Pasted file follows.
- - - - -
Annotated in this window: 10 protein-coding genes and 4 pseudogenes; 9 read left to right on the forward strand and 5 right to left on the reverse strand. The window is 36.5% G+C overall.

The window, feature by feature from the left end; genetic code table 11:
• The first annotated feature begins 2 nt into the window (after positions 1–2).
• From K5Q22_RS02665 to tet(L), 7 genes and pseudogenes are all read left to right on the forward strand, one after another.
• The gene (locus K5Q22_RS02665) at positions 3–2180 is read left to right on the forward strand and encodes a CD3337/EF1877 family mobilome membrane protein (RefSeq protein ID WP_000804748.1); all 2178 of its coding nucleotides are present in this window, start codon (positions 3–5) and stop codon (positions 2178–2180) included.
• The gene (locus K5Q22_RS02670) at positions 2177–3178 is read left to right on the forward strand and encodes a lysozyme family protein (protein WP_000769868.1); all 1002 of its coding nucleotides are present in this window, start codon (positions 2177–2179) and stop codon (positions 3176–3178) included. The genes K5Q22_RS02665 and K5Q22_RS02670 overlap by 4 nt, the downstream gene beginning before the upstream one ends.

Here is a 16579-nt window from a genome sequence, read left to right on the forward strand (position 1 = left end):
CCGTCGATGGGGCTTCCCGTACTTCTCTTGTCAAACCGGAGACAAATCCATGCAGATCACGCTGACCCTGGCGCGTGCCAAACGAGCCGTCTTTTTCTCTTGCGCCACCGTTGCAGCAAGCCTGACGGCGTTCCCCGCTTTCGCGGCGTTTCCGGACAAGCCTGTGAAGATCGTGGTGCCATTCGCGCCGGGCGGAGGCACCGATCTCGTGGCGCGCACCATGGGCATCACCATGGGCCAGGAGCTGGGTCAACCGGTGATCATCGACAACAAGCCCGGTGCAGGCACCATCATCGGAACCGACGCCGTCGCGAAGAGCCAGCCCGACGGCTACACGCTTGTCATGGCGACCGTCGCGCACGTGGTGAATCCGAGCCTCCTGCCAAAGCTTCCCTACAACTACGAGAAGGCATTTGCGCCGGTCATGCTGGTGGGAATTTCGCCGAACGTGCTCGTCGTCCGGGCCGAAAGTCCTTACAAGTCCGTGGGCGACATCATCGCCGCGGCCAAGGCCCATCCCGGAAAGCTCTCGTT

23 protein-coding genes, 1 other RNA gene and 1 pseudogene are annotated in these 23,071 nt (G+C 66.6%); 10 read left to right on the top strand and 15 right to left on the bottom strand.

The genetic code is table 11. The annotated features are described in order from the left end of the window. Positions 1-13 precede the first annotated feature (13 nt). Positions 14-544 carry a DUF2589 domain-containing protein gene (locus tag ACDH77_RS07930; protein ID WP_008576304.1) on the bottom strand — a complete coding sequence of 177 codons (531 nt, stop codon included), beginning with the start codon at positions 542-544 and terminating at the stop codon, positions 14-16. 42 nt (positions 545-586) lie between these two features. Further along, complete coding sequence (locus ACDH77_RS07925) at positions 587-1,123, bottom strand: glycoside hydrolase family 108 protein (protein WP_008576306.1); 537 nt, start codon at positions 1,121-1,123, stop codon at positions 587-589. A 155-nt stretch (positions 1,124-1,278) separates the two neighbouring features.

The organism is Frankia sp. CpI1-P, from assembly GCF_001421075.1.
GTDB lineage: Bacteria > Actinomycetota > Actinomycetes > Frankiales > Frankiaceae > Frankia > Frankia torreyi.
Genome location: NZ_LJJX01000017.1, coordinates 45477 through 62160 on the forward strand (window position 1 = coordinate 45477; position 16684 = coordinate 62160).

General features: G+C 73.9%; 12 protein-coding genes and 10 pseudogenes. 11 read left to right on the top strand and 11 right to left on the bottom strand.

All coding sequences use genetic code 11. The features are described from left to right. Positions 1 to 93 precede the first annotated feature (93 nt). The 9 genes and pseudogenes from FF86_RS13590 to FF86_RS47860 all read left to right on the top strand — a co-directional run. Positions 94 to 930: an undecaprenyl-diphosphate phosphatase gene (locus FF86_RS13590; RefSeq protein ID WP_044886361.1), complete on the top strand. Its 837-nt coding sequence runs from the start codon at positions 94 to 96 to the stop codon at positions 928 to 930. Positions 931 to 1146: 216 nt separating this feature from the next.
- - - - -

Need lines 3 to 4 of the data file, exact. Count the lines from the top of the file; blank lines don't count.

• The first annotated feature begins 2 nt into the window (after positions 1–2).
• From K5Q22_RS02665 to tet(L), 7 genes and pseudogenes are all read left to right on the forward strand, one after another.